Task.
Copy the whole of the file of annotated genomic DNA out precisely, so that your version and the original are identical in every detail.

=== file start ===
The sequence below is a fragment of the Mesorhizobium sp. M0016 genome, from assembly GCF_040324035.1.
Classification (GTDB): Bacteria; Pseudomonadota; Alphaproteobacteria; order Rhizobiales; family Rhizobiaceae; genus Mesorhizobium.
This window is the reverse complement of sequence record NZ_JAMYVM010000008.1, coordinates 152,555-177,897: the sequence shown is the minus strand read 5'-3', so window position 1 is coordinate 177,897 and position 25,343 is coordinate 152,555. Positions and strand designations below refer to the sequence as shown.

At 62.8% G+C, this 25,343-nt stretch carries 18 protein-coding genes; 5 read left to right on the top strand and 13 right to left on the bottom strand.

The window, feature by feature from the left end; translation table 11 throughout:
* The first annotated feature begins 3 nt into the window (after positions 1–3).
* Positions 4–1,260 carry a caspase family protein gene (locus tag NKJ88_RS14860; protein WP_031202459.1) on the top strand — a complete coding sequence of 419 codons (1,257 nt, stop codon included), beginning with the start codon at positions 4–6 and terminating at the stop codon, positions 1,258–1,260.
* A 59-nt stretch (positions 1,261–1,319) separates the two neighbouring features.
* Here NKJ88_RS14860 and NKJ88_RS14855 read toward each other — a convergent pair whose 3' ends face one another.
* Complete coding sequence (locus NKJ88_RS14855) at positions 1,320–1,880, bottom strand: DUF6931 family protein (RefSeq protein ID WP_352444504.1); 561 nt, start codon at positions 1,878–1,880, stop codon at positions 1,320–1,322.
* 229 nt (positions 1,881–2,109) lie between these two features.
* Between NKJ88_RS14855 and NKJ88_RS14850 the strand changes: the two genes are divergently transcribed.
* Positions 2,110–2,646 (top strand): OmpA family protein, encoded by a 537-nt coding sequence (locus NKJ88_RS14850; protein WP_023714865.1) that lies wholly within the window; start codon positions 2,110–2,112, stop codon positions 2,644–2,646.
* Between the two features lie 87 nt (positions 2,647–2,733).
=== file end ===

The sequence below is a fragment of the Mesorhizobium sp. M0016 genome, from assembly GCF_040324035.1.
Classification (GTDB): Bacteria; Pseudomonadota; Alphaproteobacteria; order Rhizobiales; family Rhizobiaceae; genus Mesorhizobium.
This window is the reverse complement of sequence record NZ_JAMYVM010000008.1, coordinates 152,555-177,897: the sequence shown is the minus strand read 5'-3', so window position 1 is coordinate 177,897 and position 25,343 is coordinate 152,555. Positions and strand designations below refer to the sequence as shown.

At 62.8% G+C, this 25,343-nt stretch carries 18 protein-coding genes; 5 read left to right on the top strand and 13 right to left on the bottom strand.

The window, feature by feature from the left end; translation table 11 throughout:
* The first annotated feature begins 3 nt into the window (after positions 1–3).
* Positions 4–1,260 carry a caspase family protein gene (locus tag NKJ88_RS14860; protein WP_031202459.1) on the top strand — a complete coding sequence of 419 codons (1,257 nt, stop codon included), beginning with the start codon at positions 4–6 and terminating at the stop codon, positions 1,258–1,260.
* A 59-nt stretch (positions 1,261–1,319) separates the two neighbouring features.
* Here NKJ88_RS14860 and NKJ88_RS14855 read toward each other — a convergent pair whose 3' ends face one another.
* Complete coding sequence (locus NKJ88_RS14855) at positions 1,320–1,880, bottom strand: DUF6931 family protein (RefSeq protein ID WP_352444504.1); 561 nt, start codon at positions 1,878–1,880, stop codon at positions 1,320–1,322.
* 229 nt (positions 1,881–2,109) lie between these two features.
* Between NKJ88_RS14855 and NKJ88_RS14850 the strand changes: the two genes are divergently transcribed.
* Positions 2,110–2,646 (top strand): OmpA family protein, encoded by a 537-nt coding sequence (locus NKJ88_RS14850; protein WP_023714865.1) that lies wholly within the window; start codon positions 2,110–2,112, stop codon positions 2,644–2,646.
* Between the two features lie 87 nt (positions 2,647–2,733).